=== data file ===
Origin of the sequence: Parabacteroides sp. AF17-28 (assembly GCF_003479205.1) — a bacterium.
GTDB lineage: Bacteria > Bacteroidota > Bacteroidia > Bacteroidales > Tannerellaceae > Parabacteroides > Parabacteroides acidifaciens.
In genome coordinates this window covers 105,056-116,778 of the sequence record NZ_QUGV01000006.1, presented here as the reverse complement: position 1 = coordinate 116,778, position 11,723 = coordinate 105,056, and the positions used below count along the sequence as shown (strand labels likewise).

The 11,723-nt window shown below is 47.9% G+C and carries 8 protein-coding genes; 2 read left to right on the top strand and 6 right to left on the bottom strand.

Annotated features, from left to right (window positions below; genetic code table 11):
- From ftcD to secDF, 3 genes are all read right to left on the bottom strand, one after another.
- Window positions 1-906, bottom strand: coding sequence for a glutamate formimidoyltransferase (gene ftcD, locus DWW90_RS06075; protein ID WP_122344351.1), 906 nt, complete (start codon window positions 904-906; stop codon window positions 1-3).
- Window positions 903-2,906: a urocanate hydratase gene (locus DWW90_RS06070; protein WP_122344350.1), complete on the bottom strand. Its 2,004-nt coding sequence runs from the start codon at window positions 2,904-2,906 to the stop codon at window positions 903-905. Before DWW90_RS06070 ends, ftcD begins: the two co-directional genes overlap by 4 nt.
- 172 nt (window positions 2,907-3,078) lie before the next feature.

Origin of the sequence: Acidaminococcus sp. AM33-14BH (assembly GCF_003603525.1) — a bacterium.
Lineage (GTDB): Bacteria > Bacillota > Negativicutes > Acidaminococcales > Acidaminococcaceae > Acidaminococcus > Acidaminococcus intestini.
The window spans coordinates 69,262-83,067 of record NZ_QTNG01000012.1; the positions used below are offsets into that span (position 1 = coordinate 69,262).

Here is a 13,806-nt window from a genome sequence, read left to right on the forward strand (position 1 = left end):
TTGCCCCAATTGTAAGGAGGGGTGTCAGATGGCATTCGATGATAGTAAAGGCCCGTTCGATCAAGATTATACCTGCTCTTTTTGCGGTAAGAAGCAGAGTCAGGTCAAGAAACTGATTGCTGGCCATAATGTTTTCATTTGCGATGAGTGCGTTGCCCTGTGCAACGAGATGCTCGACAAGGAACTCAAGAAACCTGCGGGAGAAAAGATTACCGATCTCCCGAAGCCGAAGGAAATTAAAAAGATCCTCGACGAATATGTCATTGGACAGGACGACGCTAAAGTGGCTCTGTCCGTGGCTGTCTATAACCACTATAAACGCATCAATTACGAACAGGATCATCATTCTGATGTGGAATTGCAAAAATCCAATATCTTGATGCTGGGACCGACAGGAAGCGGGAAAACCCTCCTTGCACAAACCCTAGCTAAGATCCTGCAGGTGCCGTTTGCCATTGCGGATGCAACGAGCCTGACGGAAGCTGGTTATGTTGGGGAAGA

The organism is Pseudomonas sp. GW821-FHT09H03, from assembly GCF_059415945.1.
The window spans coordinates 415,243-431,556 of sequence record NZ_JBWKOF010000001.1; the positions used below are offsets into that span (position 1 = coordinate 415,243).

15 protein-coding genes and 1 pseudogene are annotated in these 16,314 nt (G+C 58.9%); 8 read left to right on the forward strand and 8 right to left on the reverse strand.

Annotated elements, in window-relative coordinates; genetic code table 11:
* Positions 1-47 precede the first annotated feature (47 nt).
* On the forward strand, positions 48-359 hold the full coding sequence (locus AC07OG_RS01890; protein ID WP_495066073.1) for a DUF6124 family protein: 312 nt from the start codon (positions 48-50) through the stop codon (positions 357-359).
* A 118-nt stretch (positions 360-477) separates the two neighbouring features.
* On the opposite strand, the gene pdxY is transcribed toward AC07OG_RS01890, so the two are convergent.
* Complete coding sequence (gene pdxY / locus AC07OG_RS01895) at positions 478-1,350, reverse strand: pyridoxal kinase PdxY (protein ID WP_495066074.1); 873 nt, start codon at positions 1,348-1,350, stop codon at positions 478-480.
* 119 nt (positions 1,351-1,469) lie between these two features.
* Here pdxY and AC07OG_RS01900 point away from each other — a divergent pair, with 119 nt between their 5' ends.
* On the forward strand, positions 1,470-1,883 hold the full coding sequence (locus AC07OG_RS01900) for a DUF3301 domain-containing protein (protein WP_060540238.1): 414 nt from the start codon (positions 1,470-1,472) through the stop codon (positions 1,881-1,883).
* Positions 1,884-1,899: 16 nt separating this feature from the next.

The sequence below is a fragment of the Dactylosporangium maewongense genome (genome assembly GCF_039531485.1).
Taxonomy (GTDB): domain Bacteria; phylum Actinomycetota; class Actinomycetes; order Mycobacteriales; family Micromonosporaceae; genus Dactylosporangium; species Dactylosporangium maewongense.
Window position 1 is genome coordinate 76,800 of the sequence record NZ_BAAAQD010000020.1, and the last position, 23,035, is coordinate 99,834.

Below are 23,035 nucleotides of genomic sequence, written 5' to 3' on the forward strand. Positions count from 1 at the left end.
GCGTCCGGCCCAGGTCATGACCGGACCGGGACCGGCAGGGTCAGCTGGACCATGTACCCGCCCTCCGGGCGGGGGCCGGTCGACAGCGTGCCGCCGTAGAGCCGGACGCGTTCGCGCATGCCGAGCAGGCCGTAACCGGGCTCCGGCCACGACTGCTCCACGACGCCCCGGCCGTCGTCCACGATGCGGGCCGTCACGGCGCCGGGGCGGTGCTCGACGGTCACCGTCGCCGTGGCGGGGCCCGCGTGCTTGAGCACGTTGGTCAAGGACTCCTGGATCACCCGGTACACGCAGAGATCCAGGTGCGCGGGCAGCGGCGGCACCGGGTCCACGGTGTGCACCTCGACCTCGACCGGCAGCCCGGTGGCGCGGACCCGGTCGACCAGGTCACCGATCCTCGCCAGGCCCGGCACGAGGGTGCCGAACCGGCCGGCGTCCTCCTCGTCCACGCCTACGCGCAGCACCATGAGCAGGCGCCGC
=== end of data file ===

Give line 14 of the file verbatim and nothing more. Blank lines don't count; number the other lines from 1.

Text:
TTGCCCCAATTGTAAGGAGGGGTGTCAGATGGCATTCGATGATAGTAAAGGCCCGTTCGATCAAGATTATACCTGCTCTTTTTGCGGTAAGAAGCAGAGTCAGGTCAAGAAACTGATTGCTGGCCATAATGTTTTCATTTGCGATGAGTGCGTTGCCCTGTGCAACGAGATGCTCGACAAGGAACTCAAGAAACCTGCGGGAGAAAAGATTACCGATCTCCCGAAGCCGAAGGAAATTAAAAAGATCCTCGACGAATATGTCATTGGACAGGACGACGCTAAAGTGGCTCTGTCCGTGGCTGTCTATAACCACTATAAACGCATCAATTACGAACAGGATCATCATTCTGATGTGGAATTGCAAAAATCCAATATCTTGATGCTGGGACCGACAGGAAGCGGGAAAACCCTCCTTGCACAAACCCTAGCTAAGATCCTGCAGGTGCCGTTTGCCATTGCGGATGCAACGAGCCTGACGGAAGCTGGTTATGTTGGGGAAGA